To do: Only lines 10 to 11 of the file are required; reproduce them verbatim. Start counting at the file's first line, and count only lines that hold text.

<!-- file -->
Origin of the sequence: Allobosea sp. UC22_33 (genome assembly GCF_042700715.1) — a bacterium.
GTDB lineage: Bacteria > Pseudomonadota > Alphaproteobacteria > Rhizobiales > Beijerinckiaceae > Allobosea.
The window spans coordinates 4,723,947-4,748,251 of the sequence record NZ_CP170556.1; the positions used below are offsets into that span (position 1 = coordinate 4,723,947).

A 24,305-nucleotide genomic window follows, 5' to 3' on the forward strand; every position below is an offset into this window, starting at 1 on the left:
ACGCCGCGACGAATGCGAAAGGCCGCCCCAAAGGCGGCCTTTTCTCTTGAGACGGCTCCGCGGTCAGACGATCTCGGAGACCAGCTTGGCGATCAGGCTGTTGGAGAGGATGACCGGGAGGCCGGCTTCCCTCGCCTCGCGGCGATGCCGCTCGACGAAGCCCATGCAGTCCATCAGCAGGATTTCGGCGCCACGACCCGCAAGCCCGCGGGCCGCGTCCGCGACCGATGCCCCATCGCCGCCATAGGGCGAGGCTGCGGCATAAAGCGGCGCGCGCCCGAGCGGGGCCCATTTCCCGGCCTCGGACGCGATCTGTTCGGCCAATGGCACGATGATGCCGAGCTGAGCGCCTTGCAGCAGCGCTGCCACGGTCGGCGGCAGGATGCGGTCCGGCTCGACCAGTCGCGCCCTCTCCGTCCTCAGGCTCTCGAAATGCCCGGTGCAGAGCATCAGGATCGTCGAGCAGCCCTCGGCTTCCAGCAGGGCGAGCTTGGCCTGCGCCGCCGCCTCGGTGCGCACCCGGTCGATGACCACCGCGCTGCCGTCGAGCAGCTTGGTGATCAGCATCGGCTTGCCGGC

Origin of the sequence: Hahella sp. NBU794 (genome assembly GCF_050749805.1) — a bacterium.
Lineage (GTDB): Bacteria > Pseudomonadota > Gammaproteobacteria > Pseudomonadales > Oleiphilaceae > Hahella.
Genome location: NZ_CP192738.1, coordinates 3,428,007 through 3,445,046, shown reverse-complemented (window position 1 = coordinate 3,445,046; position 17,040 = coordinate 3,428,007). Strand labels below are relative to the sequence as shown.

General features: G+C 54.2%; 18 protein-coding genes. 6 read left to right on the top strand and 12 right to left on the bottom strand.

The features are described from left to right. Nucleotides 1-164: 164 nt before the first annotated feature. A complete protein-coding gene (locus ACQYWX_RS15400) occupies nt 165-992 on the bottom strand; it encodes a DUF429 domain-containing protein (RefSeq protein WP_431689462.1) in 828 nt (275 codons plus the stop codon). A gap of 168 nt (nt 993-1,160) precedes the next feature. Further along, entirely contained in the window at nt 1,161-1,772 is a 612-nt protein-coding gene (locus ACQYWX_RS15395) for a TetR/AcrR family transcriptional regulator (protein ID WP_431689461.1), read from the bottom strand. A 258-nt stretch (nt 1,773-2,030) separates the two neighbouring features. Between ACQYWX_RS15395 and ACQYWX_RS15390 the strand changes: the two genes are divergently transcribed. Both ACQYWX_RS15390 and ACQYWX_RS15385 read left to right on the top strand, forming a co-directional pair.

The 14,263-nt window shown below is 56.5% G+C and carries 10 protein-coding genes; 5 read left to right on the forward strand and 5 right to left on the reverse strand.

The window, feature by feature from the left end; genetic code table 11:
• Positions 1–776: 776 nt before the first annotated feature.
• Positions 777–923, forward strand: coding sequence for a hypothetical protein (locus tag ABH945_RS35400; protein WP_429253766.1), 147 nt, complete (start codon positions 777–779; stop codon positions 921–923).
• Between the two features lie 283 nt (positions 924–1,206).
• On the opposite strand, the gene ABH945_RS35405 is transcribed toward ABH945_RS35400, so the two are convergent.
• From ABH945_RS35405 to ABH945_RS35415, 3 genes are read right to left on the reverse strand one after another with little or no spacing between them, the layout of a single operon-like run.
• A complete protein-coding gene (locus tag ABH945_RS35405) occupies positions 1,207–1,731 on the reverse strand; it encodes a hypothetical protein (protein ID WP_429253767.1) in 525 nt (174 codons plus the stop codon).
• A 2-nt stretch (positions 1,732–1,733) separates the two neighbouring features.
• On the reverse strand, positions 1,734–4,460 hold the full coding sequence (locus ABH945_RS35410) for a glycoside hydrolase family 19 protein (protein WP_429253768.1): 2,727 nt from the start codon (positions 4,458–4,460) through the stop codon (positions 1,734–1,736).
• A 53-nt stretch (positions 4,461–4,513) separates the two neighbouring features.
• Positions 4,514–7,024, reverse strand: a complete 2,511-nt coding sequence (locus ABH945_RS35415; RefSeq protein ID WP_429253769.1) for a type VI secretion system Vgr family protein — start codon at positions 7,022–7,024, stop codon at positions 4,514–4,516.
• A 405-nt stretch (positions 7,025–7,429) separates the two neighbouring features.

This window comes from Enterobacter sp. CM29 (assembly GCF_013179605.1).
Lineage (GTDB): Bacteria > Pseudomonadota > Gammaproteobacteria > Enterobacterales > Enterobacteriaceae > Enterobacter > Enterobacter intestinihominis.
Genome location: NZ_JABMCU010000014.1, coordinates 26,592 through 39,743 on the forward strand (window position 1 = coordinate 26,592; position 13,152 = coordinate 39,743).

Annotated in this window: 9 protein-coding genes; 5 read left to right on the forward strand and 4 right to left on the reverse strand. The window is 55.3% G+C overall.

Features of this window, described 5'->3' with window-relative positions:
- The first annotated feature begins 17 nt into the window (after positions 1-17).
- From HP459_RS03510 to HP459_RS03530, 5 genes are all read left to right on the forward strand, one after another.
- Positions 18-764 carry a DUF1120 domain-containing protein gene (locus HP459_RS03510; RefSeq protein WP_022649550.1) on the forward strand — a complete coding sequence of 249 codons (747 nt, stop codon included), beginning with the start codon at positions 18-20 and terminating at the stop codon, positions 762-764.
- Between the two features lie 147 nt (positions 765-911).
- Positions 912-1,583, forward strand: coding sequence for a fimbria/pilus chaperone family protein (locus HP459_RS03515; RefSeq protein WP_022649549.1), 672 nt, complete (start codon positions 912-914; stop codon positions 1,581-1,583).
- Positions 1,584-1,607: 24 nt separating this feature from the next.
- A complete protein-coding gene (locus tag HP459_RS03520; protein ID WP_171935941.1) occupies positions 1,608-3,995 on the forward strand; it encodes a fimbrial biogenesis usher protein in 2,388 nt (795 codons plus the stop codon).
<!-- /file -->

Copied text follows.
The features are described from left to right. Nucleotides 1-164: 164 nt before the first annotated feature. A complete protein-coding gene (locus ACQYWX_RS15400) occupies nt 165-992 on the bottom strand; it encodes a DUF429 domain-containing protein (RefSeq protein WP_431689462.1) in 828 nt (275 codons plus the stop codon). A gap of 168 nt (nt 993-1,160) precedes the next feature. Further along, entirely contained in the window at nt 1,161-1,772 is a 612-nt protein-coding gene (locus ACQYWX_RS15395) for a TetR/AcrR family transcriptional regulator (protein ID WP_431689461.1), read from the bottom strand. A 258-nt stretch (nt 1,773-2,030) separates the two neighbouring features. Between ACQYWX_RS15395 and ACQYWX_RS15390 the strand changes: the two genes are divergently transcribed. Both ACQYWX_RS15390 and ACQYWX_RS15385 read left to right on the top strand, forming a co-directional pair.

The 14,263-nt window shown below is 56.5% G+C and carries 10 protein-coding genes; 5 read left to right on the forward strand and 5 right to left on the reverse strand.